New center kicks off with two-day November conference
A gift of $5 million from Deborah and Randall Tobias to Indiana University will establish a new center focused on international development at the School of Global and International Studies. The center will formally start with a two-day conference Nov. 10 and 11.
The gift establishes the Randall L. and Deborah F. Tobias Center for Innovation in International Development, a center that will focus on development issues such as global efforts to reduce poverty and inequality, improving health, education, and employment opportunities, and dealing with climate change. The inaugural Tobias Center Conference, “Visions of Development,” will bring together development experts from around the world to discuss these topics with IU faculty.
Free registration is available on the conference website.
In 2016, Deborah Tobias initiated a discussion with IU President Michael A. McRobbie about ways in which she might celebrate her husband’s 75th birthday with a gift to IU to recognize his passion for enhancing international development. Those discussions led to her gift of $2.5 million to establish the center. Randall Tobias subsequently matched Deborah’s gift with another $2.5 million.
“By advancing teaching and research activity related to such important issues as foreign aid, global public health and environmental protection, this new center will have an enormous impact on preparing a new generation of leaders in the increasingly vital field of international development,” McRobbie said. “On behalf of everyone at Indiana University, I want to express our deep gratitude to Deborah and Randy for their continued and remarkably generous contributions to IU that have furthered our missions of excellence in teaching, research and service to communities around the world.”
“This is an impactful gift for the school and the university,” said Lee Feinstein, dean of the School of Global and International Studies. “It is particularly meaningful in light of Randy Tobias’ accomplishments in the field, including setting a new course in combating HIV/AIDS and reorganizing development assistance as an essential element of U.S. foreign and national security policy. We deeply appreciate the confidence Deborah and Randy Tobias have shown in making this significant and generous gift to our school.”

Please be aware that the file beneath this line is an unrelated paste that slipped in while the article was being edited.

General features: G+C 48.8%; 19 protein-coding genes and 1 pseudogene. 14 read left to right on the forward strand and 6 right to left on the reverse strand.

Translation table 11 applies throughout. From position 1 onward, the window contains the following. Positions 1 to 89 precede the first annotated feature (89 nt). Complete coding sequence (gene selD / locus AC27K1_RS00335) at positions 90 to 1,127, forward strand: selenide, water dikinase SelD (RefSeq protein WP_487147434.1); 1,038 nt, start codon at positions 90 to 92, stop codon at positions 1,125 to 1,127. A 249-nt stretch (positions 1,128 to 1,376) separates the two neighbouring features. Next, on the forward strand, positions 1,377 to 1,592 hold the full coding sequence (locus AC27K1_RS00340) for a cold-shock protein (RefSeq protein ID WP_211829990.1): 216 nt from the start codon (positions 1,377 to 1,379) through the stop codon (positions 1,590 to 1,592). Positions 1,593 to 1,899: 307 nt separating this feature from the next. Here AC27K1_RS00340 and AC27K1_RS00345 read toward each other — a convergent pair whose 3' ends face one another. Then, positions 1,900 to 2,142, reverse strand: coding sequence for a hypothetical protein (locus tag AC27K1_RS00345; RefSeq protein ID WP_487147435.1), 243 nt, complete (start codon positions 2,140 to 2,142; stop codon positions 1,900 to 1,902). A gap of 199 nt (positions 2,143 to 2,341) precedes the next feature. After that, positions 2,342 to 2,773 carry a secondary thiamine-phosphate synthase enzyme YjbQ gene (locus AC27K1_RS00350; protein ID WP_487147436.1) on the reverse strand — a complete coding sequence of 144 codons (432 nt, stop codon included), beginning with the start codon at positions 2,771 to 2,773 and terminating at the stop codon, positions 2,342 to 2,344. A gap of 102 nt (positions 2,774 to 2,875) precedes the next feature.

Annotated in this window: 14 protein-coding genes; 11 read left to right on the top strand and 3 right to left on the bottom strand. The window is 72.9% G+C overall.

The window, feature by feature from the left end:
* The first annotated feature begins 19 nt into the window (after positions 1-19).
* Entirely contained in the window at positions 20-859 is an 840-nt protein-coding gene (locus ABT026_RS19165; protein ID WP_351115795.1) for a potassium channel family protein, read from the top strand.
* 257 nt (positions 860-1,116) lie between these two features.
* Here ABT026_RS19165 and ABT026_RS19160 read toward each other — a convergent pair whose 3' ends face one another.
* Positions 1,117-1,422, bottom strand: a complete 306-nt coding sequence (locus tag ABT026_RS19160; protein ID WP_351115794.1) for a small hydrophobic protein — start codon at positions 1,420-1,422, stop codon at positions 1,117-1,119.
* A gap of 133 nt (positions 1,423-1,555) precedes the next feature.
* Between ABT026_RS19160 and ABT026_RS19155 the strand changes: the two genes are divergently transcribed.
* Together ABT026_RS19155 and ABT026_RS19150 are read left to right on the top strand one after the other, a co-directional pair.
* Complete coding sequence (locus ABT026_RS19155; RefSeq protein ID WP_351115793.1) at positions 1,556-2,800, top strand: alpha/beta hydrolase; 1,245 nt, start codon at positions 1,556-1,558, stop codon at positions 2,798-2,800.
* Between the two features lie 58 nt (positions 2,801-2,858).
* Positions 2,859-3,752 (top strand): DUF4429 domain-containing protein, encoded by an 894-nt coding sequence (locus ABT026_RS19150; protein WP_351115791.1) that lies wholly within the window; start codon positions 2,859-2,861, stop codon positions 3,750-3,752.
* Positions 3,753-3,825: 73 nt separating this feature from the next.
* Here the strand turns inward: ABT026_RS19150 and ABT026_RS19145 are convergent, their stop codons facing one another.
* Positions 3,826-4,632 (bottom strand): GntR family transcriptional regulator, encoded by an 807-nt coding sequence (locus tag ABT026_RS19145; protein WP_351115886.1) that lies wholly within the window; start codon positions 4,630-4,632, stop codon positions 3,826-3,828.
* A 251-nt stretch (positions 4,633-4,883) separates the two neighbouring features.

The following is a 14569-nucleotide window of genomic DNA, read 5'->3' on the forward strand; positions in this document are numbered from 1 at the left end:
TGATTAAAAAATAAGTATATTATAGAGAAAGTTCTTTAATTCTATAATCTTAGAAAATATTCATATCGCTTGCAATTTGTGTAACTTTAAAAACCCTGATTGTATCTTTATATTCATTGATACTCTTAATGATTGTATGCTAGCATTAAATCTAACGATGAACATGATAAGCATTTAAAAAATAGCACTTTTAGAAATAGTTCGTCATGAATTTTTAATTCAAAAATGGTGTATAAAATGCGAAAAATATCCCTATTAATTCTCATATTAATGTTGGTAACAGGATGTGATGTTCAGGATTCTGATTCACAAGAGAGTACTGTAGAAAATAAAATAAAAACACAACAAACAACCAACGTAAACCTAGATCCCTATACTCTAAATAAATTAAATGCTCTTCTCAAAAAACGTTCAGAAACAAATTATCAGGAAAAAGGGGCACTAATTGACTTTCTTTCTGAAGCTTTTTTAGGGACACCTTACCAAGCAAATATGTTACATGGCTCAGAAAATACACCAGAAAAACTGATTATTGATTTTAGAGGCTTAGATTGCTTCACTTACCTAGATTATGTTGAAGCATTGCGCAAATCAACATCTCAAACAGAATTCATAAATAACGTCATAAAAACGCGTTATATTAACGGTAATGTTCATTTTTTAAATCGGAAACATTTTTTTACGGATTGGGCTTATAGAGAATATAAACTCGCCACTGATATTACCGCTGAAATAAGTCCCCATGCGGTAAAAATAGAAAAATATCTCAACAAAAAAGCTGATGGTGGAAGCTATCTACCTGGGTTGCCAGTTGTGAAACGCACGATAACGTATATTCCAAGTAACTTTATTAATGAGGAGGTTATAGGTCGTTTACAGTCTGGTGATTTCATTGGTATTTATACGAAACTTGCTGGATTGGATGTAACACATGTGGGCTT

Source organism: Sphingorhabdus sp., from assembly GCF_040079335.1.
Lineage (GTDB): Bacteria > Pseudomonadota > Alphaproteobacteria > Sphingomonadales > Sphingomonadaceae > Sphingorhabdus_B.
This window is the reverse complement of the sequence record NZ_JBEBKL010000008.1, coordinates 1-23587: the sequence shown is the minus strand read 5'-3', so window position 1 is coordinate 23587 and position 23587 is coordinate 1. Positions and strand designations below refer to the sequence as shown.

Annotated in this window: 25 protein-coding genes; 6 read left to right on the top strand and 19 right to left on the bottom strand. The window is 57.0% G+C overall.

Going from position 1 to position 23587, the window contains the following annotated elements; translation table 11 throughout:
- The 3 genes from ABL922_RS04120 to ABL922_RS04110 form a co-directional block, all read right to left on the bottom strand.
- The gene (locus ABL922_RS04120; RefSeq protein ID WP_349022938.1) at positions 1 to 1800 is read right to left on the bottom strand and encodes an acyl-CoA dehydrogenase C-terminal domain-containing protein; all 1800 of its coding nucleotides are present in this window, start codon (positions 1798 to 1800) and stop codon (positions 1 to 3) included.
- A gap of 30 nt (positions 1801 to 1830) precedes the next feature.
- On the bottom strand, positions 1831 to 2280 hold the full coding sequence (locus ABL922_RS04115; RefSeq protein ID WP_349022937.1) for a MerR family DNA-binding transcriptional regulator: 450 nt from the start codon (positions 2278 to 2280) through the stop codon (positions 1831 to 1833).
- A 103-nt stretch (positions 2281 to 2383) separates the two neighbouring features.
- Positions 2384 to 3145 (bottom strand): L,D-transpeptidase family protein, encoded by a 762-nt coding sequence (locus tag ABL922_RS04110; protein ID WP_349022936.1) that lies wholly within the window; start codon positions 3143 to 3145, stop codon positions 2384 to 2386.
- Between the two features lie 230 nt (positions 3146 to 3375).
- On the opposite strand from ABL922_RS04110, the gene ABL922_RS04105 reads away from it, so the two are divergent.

“Deborah and Randy have long distinguished themselves as visionary philanthropists,” said Dan Smith, president of the IU Foundation. “They consistently seek to address many of the world’s most pressing challenges and emphasize achieving tangible outcomes through their support. The Tobias Center for Innovation in International Development will leverage many of the strategic resources at IU to achieve the economic, health and environmental outcomes envisioned by Deborah and Randy. Over the years, their support will enable us to improve the well-being of countless lives.”
Former U.S. Sen. Richard Lugar pushed for passage of the President’s Emergency Plan for AIDS Relief, known as PEPFAR, in 2003. He said that Tobias brought innovation to his international development role leading that program.
“I think that President Bush recognized that Randall Tobias had a great deal of business knowledge and talent,” Lugar said. “It was an ideal combination to attack a problem — HIV/AIDS all over the world — that was going to require a lot of imagination. Randall Tobias was a visionary, an entrepreneur with new ideas and new organizational possibilities.”
Randall Tobias is recognized for leadership in business, education, philanthropy and government service around the world. He was named the United States global AIDS coordinator in 2003 with the rank of ambassador. There he launched PEPFAR and directed all U.S. government HIV/AIDS assistance around the world. Later he became the first U.S. director of United States foreign assistance with the rank of deputy secretary of state, overseeing all foreign assistance activities of the U.S. government. Concurrently he was named administrator of the U.S. Agency for International Development. These combined roles represented a major presidential initiative to consolidate the leadership of all U.S. foreign aid in order to enhance its effectiveness.